One of the most controversial laws to pass in the Texas legislature this session was the one that did away with the need for people to be licensed to publicly carry handguns without licenses or training. Now that’s it’s set to become law, what will happen?
It is obviously impossible to know the future, but from the beginning, law enforcement was firmly against the bill. Input from officer groups during the legislative process repeatedly pointed out that the bill would make it more difficult to determine who was armed with malicious intent and who was not when it came to making judgments in public. Some changes were made in the Senate version that removed a prohibition against law enforcement questioning armed people.
Even with those minor changes, cops are concerned. McKinney City council member Frederick Frazier, who has often championed the side of law enforcement, testified against the bill. He told WFAA that he tried to get lawmakers to understand that putting more armed, untrained people on the streets is a recipe for accidents.
“There is no training,” he says. “So those ceiling shooters are going to be the people carrying the gun and where that bullet goes, who knows? Because there’s been zero training and zero background check, that’s a recipe for disaster.”
There has been a considerable amount of study on the issue of permitless carry and very little of it makes the practice appear like a good idea. For instance, it tends to drop enrollment in gun safety courses now that they are no longer necessary for carrying. Democrats in the legislature tried to mitigate this with bills making licensing free and courses more accessible. However, it’s a certainty that some people simply will not bother.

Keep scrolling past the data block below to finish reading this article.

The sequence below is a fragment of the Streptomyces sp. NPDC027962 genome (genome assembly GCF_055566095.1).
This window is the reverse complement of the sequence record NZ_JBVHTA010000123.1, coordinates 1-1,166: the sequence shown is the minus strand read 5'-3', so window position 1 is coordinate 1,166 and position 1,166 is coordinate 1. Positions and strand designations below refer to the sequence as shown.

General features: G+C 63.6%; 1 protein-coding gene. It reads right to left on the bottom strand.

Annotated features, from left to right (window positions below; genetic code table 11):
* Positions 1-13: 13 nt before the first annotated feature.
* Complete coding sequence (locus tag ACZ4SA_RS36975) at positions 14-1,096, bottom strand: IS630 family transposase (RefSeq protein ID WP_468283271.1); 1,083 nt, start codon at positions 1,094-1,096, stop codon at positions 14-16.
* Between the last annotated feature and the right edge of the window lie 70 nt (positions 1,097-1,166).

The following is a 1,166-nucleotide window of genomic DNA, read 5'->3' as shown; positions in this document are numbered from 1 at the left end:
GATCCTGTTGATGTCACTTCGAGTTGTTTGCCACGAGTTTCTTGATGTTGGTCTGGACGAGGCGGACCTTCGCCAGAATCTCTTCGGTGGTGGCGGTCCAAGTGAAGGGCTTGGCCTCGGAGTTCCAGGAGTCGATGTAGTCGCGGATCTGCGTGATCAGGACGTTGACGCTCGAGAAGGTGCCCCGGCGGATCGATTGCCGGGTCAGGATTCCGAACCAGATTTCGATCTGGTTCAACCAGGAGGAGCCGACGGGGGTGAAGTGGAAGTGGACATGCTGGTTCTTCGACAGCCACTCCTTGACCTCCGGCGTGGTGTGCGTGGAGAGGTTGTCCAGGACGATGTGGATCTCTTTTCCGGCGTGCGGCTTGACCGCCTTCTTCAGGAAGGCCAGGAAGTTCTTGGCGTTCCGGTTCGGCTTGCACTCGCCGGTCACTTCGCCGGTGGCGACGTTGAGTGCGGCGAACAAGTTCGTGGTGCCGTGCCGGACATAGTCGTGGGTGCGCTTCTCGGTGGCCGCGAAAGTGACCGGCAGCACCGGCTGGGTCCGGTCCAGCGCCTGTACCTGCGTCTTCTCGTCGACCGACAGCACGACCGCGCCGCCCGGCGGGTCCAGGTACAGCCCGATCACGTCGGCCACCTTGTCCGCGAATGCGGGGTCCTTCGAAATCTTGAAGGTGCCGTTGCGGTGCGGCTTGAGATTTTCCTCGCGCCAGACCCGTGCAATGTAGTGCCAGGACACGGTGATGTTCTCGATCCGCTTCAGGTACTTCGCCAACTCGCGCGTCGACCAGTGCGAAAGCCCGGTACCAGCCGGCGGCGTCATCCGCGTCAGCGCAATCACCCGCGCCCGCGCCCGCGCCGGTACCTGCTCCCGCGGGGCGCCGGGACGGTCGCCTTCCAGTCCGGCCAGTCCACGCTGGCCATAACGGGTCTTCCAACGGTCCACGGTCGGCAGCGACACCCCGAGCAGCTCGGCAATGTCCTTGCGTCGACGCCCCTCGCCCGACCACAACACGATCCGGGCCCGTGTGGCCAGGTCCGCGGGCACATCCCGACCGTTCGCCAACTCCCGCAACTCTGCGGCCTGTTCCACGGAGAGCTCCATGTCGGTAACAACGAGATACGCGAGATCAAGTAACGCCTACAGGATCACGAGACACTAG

A report from the Urban Institute in 2019 showed that five out of seven gun trainers reported a marked decrease in enrollment in safety courses following the passage of a similar law in Kentucky. In addition to the obvious problem of having untrained people armed in public, the report concluded that the lack of enrollment would also negatively gun owners.
“Stakeholders emphasized that permitless carry laws are complex, particularly when considered in context with other state and federal gun laws, rendering them difficult to interpret,” it said. “When permits and training are no longer required, people who carry guns may inadvertently expose themselves to serious consequences if they inadvertently violate the law.”
This is true for the Texas law as well. The permitless carry bill did not throw all gun control out of the window. There are still a host of regulations that apply, such as restrictions on age, criminal record, and whether the person is chemically dependent for mental health. Without enrollment courses, it’s possible that people carrying will find themselves violating laws they did not know were there.
There is also the fact that lack of training could lead to more mass shootings. After sharply declining in 2020 due to COVID, mass shootings are already on the rise again. As of May 27, there have already been 247 mass shootings in America, and Texas is second only to Illinois in having the most. Contrary to popular belief, handguns are by far the most used weapon in mass shootings, not rifles, and handguns are the weapons specifically protected in the permitless carry law.
It is worth noting that more than 80 percent of weapons used in mass shootings are purchased and carried legally, and removing yet another barrier between a potential shooter and their ability to be armed in public is probably not going to make the danger any less. Many gun advocates argue that the presence of other armed people can serve as a deterrent or protection in those cases, but the numbers do not back that up. Out of more than three hundred mass shootings in Texas, only ten were stopped by a civilian with a gun, and all of them had some form of security training. Untrained, armed people are just as likely to put a bullet into an innocent bystander as they are to stop a shooter.